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Gardens, Landscape, and Vision in the Palaces of Islamic Spain cover
  • ISBN: 9780271018515
  • ISBN10: 0271018518

Gardens, Landscape, and Vision in the Palaces of Islamic Spain

by Ruggles, D. Fairchild

  • List Price: $82.95
  • Binding: Hardcover
  • Publisher: Pennsylvania State University Press
  • Publish date: 02/01/2001
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Description
Gardens, Landscape, and Vision in the Palaces of Islamic Spain offers a new interpretation of the history of gardens in Spain during the period of Islamic rule from the eighth through the fifteenth centuries. Islamic gardens, with their cultivated garden beds and water channels, are traditionally regarded as an early reflection of paradise, which the Koran describes as a "garden watered by four streams." However, D. Fairchild Ruggles argues that the early palace garden was primarily an environmental, economic, and political construct, and that paradisiac symbolism did not develop until gardens acquired tombs.

D. Fairchild Ruggles discusses three aspects of medieval Islamic Spain: the landscape and agricultural transformation as documented in the Arabic scientific literature and geographies, the typological formation of the garden and its symbolic meaning in the eighth through the tenth centuries, and the role of vision and the frame in the spatial apparatus of sovereignty through the fifteenth century.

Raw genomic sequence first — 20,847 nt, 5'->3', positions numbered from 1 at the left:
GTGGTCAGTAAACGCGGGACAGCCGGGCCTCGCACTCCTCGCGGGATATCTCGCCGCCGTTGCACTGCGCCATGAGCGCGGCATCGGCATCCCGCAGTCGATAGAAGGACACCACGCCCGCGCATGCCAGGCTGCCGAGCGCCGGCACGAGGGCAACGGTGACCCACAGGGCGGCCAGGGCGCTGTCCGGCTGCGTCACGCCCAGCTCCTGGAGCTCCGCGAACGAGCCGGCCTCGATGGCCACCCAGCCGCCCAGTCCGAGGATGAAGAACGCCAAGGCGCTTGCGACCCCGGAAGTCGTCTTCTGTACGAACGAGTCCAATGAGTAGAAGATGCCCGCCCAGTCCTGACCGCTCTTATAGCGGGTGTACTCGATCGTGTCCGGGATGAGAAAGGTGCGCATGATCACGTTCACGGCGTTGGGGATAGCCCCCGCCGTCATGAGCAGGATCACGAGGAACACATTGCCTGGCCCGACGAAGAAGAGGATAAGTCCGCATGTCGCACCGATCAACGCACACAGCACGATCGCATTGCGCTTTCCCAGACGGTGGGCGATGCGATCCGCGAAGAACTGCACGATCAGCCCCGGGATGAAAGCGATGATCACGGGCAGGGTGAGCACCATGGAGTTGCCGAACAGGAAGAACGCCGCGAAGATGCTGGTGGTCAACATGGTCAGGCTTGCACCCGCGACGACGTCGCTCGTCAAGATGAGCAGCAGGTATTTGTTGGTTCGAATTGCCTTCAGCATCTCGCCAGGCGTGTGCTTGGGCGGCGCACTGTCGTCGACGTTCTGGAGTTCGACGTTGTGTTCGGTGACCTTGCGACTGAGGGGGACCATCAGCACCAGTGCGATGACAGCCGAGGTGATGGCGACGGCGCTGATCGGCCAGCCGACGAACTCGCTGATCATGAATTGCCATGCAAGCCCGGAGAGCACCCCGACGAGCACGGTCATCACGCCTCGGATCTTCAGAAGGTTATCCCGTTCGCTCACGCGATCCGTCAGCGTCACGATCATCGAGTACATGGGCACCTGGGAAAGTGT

Ruggles explains that, while the repertoire of architectural and garden forms was largely unchanged from the tenth through the fifteenth centuries, their meaning changed dramatically. The royal palace gardens of Cordoba expressed a political ideology that placed the king above and at the center of the garden and, metaphorically, his kingdom. While this conception of the world began to falter in later centuries, the patrons of architecture still clung to the forms and motifs of the earlier golden age. In Granada, instead of creating new forms, artists at the Alhambra reworked and refined familiar vocabulary and materials; the vistas fixed by windows and pavilions referred not to theactual relationship of the king to his domain but rather to the memory of an expanding territory.

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